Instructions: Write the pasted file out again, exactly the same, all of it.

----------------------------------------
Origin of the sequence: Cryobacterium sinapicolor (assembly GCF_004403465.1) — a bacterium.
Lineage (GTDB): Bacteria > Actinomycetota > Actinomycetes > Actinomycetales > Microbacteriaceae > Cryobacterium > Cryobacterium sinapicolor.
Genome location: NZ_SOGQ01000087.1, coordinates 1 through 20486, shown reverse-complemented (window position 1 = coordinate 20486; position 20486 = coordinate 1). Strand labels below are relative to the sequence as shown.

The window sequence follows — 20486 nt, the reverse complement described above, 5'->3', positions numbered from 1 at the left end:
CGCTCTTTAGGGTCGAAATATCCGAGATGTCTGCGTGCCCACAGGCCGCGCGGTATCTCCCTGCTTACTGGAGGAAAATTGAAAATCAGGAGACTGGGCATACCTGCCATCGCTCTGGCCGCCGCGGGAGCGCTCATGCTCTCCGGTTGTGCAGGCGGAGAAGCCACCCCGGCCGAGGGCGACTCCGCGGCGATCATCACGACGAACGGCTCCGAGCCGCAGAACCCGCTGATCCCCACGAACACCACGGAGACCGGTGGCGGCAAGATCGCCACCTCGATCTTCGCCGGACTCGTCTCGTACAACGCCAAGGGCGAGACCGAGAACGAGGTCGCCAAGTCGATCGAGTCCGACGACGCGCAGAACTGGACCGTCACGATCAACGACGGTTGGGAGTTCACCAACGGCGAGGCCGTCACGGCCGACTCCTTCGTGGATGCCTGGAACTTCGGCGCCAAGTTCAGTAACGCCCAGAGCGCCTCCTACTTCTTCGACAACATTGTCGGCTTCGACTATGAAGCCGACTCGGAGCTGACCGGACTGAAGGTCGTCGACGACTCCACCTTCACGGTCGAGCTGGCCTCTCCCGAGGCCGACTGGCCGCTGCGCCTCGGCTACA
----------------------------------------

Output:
Origin of the sequence: Cryobacterium sinapicolor (assembly GCF_004403465.1) — a bacterium.
Lineage (GTDB): Bacteria > Actinomycetota > Actinomycetes > Actinomycetales > Microbacteriaceae > Cryobacterium > Cryobacterium sinapicolor.
Genome location: NZ_SOGQ01000087.1, coordinates 1 through 20486, shown reverse-complemented (window position 1 = coordinate 20486; position 20486 = coordinate 1). Strand labels below are relative to the sequence as shown.

The window sequence follows — 20486 nt, the reverse complement described above, 5'->3', positions numbered from 1 at the left end:
CGCTCTTTAGGGTCGAAATATCCGAGATGTCTGCGTGCCCACAGGCCGCGCGGTATCTCCCTGCTTACTGGAGGAAAATTGAAAATCAGGAGACTGGGCATACCTGCCATCGCTCTGGCCGCCGCGGGAGCGCTCATGCTCTCCGGTTGTGCAGGCGGAGAAGCCACCCCGGCCGAGGGCGACTCCGCGGCGATCATCACGACGAACGGCTCCGAGCCGCAGAACCCGCTGATCCCCACGAACACCACGGAGACCGGTGGCGGCAAGATCGCCACCTCGATCTTCGCCGGACTCGTCTCGTACAACGCCAAGGGCGAGACCGAGAACGAGGTCGCCAAGTCGATCGAGTCCGACGACGCGCAGAACTGGACCGTCACGATCAACGACGGTTGGGAGTTCACCAACGGCGAGGCCGTCACGGCCGACTCCTTCGTGGATGCCTGGAACTTCGGCGCCAAGTTCAGTAACGCCCAGAGCGCCTCCTACTTCTTCGACAACATTGTCGGCTTCGACTATGAAGCCGACTCGGAGCTGACCGGACTGAAGGTCGTCGACGACTCCACCTTCACGGTCGAGCTGGCCTCTCCCGAGGCCGACTGGCCGCTGCGCCTCGGCTACA